One Who Can’t or Won’t

(if you are viewing this via email, the website has a recording of this poem and commentary; click the title above)



In my crawl through Luke, I’m to chapter fifteen. There are several celebrations in this section—and some people who don’t care to celebrate.

This morning, I’m reminded of family devotions at the Hepp house in Puebla. Before heading off to the seminary to teach, Dad would lead us in considering a portion of the Bible. We took turns reading. Then Dad would often say, “Now tell us what you just read in your own words.” If it was my turn, I’d just as often sass, “Why should I do that, given that it’s already in the best possible words?!”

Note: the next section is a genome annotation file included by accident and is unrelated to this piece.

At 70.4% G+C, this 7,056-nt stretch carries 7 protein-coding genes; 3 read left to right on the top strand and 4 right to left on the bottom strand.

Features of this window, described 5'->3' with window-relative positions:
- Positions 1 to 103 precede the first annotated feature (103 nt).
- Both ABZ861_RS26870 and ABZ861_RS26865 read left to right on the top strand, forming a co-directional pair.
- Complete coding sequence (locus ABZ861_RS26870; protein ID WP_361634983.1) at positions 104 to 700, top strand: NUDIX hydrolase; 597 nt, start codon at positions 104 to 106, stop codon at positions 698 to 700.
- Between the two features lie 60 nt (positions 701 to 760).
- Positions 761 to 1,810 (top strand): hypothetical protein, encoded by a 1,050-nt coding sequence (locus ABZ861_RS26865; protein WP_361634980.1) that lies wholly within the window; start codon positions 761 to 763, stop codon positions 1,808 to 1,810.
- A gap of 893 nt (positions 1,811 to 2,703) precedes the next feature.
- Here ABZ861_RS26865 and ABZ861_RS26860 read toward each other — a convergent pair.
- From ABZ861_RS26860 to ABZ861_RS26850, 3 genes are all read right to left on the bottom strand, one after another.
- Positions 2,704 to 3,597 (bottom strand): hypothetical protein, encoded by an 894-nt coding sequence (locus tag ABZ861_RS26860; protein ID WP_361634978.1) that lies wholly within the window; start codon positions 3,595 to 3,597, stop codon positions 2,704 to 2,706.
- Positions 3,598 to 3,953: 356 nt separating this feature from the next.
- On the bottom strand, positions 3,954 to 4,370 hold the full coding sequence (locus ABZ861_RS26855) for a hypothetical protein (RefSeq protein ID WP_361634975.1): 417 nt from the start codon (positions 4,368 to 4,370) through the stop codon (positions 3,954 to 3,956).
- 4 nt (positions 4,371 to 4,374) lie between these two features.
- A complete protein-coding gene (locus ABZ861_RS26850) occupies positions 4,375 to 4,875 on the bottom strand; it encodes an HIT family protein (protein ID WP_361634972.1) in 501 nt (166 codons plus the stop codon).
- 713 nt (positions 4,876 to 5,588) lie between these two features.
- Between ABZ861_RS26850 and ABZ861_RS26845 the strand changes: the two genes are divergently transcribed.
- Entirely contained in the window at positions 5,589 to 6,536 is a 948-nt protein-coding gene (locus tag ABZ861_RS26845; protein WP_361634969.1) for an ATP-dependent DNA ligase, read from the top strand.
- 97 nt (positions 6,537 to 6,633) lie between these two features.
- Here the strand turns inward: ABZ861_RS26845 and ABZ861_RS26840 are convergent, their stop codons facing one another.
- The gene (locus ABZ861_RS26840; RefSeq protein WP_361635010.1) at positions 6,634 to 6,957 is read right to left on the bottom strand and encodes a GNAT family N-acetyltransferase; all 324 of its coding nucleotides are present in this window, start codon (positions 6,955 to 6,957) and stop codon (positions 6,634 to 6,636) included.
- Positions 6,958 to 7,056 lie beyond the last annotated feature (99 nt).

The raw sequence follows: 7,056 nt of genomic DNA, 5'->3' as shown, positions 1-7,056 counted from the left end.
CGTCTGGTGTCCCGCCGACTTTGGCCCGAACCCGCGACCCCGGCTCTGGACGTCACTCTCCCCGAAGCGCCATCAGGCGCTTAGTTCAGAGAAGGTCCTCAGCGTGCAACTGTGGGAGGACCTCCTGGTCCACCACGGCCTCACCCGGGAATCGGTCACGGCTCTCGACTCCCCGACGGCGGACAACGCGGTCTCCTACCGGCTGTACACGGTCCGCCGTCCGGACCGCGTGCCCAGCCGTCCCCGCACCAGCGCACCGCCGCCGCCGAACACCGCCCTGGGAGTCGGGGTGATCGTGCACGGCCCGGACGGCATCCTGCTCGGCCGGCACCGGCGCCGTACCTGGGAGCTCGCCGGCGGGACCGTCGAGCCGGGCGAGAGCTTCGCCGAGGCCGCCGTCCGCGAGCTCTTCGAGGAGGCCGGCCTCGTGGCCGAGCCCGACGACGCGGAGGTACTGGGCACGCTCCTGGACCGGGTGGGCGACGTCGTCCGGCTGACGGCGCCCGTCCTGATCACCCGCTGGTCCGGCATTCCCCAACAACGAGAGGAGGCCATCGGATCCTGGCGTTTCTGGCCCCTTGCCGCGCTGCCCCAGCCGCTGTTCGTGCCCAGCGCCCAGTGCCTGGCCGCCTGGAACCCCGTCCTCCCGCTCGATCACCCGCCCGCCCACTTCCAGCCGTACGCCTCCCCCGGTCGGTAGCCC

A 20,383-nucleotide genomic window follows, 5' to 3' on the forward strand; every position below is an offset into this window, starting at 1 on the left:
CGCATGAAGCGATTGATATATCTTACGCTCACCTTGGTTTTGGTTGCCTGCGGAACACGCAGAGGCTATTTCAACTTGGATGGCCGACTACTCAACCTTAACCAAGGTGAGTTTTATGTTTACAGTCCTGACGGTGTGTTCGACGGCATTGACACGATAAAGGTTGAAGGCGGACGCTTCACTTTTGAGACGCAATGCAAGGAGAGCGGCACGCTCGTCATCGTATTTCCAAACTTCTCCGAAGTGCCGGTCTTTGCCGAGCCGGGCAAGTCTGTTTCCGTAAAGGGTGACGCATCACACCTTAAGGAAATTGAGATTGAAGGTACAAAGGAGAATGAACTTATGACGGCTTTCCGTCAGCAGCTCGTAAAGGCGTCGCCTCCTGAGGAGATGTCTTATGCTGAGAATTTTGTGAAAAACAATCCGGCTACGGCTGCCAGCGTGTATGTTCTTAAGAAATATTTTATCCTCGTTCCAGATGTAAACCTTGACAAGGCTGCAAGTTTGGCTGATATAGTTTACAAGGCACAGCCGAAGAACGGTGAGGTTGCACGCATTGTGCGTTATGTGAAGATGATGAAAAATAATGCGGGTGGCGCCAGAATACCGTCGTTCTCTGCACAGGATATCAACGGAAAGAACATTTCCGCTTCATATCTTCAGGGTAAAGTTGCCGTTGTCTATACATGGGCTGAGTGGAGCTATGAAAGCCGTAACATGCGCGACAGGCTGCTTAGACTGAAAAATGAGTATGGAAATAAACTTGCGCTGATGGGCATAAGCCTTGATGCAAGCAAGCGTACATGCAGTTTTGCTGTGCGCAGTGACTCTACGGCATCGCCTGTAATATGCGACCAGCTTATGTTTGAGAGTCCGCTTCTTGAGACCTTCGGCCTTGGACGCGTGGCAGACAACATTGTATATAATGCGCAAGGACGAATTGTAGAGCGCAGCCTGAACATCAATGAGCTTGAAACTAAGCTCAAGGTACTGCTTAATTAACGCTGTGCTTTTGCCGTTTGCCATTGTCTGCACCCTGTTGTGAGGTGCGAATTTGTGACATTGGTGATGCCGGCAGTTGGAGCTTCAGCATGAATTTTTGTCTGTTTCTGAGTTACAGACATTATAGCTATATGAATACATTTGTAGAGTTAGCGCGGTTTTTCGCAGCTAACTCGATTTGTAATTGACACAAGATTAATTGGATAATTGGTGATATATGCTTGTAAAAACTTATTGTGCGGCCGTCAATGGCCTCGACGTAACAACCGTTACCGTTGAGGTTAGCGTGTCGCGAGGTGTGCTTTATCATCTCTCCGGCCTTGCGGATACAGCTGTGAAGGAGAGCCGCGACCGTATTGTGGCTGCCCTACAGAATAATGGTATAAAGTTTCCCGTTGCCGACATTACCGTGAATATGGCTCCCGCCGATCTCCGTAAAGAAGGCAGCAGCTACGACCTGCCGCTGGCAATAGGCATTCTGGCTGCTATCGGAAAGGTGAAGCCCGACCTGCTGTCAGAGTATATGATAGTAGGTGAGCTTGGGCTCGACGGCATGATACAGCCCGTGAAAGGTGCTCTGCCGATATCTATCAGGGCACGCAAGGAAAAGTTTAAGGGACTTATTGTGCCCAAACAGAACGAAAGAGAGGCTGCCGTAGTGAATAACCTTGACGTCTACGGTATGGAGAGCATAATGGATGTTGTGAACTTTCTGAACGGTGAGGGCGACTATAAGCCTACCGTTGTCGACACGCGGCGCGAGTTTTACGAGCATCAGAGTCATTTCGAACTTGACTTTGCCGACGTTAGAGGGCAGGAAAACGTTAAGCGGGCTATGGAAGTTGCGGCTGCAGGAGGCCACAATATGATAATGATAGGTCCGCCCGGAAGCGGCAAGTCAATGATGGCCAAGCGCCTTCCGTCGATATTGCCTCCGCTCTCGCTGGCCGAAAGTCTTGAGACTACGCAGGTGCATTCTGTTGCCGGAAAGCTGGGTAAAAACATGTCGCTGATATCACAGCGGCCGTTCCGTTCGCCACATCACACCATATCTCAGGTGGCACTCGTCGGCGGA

Now, I’m grown up. I’m forever trying to put things in my own words, often in the form of poetry. Much of what I hear, read, or experience gets compressed and squeezed through the piping cone of my poetic mind. I’m like a cake decorator in training, looking for celebrations, looking for something to squeeze decoratively into my own words.

Dad wins.

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